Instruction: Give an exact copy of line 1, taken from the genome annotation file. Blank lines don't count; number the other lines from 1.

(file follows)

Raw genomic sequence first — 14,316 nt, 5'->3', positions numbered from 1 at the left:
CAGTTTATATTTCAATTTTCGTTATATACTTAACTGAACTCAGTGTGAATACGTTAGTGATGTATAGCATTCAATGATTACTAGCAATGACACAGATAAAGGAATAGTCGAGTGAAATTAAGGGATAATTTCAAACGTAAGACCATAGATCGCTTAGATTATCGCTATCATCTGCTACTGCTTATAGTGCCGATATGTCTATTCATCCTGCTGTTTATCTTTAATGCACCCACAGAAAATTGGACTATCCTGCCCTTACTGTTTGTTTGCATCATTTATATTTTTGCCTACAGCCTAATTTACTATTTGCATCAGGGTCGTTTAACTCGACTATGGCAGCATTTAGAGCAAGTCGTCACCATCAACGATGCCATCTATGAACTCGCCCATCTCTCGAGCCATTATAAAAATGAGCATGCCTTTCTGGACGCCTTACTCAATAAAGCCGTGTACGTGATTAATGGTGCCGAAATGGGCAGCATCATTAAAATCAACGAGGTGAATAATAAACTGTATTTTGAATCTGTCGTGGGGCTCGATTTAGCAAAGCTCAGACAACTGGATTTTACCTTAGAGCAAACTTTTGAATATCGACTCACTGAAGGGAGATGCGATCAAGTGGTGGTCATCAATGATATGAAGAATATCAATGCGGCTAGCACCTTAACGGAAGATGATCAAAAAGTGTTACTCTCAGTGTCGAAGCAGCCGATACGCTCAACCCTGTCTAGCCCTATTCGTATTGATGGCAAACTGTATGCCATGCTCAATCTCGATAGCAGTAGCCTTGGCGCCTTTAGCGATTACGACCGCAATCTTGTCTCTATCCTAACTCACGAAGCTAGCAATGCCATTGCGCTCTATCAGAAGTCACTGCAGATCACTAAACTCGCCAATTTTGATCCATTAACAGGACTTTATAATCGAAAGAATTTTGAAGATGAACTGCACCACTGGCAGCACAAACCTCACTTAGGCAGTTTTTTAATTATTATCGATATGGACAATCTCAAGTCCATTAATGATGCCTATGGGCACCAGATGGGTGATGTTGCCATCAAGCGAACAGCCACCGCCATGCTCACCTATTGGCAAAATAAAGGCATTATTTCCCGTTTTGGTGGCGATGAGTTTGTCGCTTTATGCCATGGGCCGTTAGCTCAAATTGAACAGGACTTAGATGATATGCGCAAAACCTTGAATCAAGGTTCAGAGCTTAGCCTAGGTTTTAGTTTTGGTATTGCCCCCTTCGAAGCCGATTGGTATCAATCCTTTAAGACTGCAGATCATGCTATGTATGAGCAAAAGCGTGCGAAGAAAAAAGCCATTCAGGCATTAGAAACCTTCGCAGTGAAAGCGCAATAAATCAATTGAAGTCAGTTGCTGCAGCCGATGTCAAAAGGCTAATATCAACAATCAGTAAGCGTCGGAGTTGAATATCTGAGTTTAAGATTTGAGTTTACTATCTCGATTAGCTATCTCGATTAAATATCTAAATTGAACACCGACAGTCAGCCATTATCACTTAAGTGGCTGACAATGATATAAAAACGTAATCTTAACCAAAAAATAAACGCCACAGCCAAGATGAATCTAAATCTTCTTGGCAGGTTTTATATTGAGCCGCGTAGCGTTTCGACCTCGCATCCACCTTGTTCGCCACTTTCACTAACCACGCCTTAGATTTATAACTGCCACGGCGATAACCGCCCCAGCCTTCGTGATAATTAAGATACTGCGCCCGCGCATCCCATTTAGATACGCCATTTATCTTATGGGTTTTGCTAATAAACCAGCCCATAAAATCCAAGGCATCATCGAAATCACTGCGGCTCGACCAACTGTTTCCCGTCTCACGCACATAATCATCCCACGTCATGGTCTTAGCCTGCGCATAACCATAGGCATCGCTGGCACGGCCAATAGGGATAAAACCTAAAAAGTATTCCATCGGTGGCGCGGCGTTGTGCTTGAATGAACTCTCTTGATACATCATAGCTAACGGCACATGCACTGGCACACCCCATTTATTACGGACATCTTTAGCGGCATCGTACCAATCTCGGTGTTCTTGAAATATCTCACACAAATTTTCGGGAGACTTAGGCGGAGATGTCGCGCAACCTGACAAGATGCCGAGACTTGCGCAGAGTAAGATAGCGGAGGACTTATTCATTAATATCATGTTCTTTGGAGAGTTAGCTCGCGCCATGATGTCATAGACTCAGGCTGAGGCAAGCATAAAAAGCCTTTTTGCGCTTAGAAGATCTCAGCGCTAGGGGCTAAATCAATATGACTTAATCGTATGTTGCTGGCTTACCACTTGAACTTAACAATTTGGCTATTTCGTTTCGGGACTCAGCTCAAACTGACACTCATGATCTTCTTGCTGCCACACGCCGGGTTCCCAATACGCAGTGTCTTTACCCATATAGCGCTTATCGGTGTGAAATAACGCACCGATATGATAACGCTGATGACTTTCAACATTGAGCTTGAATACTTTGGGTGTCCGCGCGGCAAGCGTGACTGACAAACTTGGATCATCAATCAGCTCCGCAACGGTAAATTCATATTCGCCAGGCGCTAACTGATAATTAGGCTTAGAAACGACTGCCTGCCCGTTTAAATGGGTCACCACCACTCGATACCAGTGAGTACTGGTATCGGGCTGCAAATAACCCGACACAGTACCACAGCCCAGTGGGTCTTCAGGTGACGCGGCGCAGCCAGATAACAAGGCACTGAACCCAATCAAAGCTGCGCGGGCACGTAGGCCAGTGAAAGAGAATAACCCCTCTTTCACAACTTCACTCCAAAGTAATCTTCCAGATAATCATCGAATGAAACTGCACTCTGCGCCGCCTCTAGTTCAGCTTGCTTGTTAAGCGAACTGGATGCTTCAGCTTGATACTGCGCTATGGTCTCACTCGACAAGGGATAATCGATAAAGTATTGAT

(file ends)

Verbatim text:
Raw genomic sequence first — 14,316 nt, 5'->3', positions numbered from 1 at the left: